Travel clinic Canada
Travel health and vaccine advice for Canada
Wild open spaces, ice hockey, maple forests and a lot of snow… This is the typical image people have from Canada. Well they are right! But this gigantic North American country is way much more than that. In Canada, humans bow to Nature. The immensity and the beauty of the landscapes are simply stunning. Lakes, rivers, endless forests, high mountains and cold oceans are home to bears, salmons, herds of moose, whales and beavers. Canada is multicultural, blend of European, Asian, American and native Indian influences. From the conservative Montreal to the vibrant Vancouver, every Canadian city has its unique atmosphere waiting to be discovered.


We make every effort to ensure that the information posted on our website is up to date and accurate according to the latest public health recommendations; however, travel health risks in Canada can change quickly.

For the most current travel health recommendations, please call our clinic to make an appointment with one of our travel health professionals.


Tetanus – Diphteria – Pertussis VaccineTetanus: In exceptional circumstances (eg, stay in a region where access to health care is limited), for a person aged 18 years or older, 1 dose of DT may be given if 5 years or more has elapsed since the last dose.
Otherwise, one booster dose at the age of 50*.

Pertussis (Whooping Cough):  1 dose is recommended for pregnant women, for every pregnancy, regardless of immunization history and the interval since the last dose (betwen week 26 and 32).

*Only applicable for Quebec.

Measles – Rubella – MumpsTwo doses recommended for all travelers born after 1970, if not previously given.
Flu – InfluenzaSeasonal influenza occurs worldwide. The flu season usually runs from November to April in the northern hemisphere, between April and October in the southern hemisphere and year round in the tropics. Influenza (flu) is caused by a virus spread from person to person through coughing and sneezing or by touching infected surfaces. Everyone 6 months and older should get a flu vaccine yearly. Vaccine is recommended 14 days prior to departure.
Routine vaccines (dCaT, Polio, Meningococcal, Shingles, Pneumococcal, Hepatitis B, HPV, MMR & Varicella)Recommended for all travelers
Hepatitis BConsider for most travelers; recommended for those who might be exposed to blood or other body fluids, have sexual contact with the local population, or be exposed through medical treatment (e.g., for an accident).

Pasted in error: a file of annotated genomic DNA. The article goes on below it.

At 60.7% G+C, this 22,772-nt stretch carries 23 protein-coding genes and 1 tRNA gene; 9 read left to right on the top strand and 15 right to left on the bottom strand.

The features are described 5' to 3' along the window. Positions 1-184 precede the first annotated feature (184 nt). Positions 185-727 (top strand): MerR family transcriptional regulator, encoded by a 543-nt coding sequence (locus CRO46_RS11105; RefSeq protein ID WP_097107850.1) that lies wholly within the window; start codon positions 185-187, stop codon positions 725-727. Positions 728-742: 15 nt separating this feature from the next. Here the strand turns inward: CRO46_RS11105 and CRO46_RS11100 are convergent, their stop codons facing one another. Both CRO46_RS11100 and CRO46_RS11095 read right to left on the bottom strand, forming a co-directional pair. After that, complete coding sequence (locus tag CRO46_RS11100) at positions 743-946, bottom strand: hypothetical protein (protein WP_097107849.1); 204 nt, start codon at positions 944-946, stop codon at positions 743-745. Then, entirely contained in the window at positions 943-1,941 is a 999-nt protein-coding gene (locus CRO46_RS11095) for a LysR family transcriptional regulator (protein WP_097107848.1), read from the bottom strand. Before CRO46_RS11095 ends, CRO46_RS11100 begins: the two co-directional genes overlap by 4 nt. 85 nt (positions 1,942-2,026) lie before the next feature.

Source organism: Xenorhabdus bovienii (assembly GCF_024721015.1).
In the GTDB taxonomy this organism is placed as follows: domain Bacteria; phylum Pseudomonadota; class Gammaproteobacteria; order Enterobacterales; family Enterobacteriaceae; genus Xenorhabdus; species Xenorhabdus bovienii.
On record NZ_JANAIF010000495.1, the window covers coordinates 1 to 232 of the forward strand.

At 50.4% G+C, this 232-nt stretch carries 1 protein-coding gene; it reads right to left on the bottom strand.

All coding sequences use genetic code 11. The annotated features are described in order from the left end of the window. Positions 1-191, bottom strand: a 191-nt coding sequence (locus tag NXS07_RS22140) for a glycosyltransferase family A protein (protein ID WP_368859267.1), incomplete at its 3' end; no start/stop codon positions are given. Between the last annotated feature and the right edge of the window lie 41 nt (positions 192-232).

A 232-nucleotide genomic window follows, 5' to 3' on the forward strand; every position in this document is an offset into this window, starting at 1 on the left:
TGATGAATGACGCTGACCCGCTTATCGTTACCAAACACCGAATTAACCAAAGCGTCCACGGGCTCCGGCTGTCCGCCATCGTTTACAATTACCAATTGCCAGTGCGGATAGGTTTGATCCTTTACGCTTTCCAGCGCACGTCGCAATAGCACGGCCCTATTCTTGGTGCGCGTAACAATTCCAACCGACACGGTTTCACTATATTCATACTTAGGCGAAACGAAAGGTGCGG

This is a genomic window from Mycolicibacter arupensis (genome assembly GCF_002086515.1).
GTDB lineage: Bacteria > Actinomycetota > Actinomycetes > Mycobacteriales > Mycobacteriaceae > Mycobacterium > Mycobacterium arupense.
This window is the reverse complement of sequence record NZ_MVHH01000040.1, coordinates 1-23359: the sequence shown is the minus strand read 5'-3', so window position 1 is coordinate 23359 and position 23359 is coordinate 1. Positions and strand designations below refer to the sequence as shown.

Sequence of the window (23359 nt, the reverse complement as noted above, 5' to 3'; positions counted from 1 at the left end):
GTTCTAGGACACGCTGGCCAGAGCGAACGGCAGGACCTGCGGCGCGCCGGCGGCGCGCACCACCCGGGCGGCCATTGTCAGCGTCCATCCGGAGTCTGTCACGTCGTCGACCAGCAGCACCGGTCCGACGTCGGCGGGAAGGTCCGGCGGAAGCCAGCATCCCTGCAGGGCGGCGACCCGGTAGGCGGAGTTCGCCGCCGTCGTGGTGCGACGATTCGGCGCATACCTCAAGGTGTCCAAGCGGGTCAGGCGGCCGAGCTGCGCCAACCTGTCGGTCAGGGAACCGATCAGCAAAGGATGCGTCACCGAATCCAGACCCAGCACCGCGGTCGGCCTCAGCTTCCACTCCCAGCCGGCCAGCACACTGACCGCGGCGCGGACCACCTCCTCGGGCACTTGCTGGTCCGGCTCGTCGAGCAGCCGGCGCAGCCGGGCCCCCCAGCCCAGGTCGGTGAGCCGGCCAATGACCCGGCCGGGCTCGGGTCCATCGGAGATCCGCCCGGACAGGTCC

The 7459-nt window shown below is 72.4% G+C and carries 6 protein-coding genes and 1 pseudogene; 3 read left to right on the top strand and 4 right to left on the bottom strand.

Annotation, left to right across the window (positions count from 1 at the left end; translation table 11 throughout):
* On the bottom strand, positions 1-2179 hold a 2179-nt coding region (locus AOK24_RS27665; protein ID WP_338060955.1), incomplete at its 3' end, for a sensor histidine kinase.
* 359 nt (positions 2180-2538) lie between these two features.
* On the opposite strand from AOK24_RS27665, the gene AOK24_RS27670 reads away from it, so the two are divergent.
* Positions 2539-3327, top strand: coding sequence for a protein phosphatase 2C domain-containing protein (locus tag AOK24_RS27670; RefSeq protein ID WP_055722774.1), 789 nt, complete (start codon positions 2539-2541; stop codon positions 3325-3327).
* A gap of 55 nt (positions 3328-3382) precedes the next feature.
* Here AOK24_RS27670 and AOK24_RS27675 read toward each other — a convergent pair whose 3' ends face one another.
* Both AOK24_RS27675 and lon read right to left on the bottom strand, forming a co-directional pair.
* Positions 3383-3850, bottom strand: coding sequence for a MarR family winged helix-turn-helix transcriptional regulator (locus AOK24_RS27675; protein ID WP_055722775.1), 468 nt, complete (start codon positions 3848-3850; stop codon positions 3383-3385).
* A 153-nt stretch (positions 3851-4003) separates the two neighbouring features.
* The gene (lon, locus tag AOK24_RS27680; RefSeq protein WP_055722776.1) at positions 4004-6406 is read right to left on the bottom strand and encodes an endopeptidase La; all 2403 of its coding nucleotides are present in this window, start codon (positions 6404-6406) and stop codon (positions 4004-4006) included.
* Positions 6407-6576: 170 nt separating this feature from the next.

Lyme diseasePresence. All travellers should protect themselves against tick bites.
RabiesFor travelers at high risk of animal bites or being involved in activities with bats, dogs and other mammals. Clients who plan to visit remote areas may consider receiving this vaccine. Important to note the pre-exposure rabies vaccine is administered in 2 doses with one week interval between doses. Post-exposure vaccination is always recommended, even for those previously vaccinated.
Hepatitis ARecommended for most travellers.


Acetazolamide/DexaméthasoneRecommended to prevent Acute mountain sickness (AMS).


Medical care in Canada is excellent. Every citizen in the country enjoys easy access to quality care, thanks to an efficient health care system. Each Canadian province is free to establish its own medical care and health insurance policies. But tourists are not concerned by these local health plans. Be aware that before travelling to Canada, you need to subscribe to your own health insurance, in order to cover your potential medical expenses, which can be very expensive. Medical facilities are always modern and well equipped.

In case of emergency, call 911. Ambulance services are fast and efficient.

In Canada, medicines are safe and of superior quality. Drug importation and commercialization are strictly controlled by the Ministry of Health and the provincial governments. But it is always a good idea to bring your personal medical kit.


The data on this country are not available.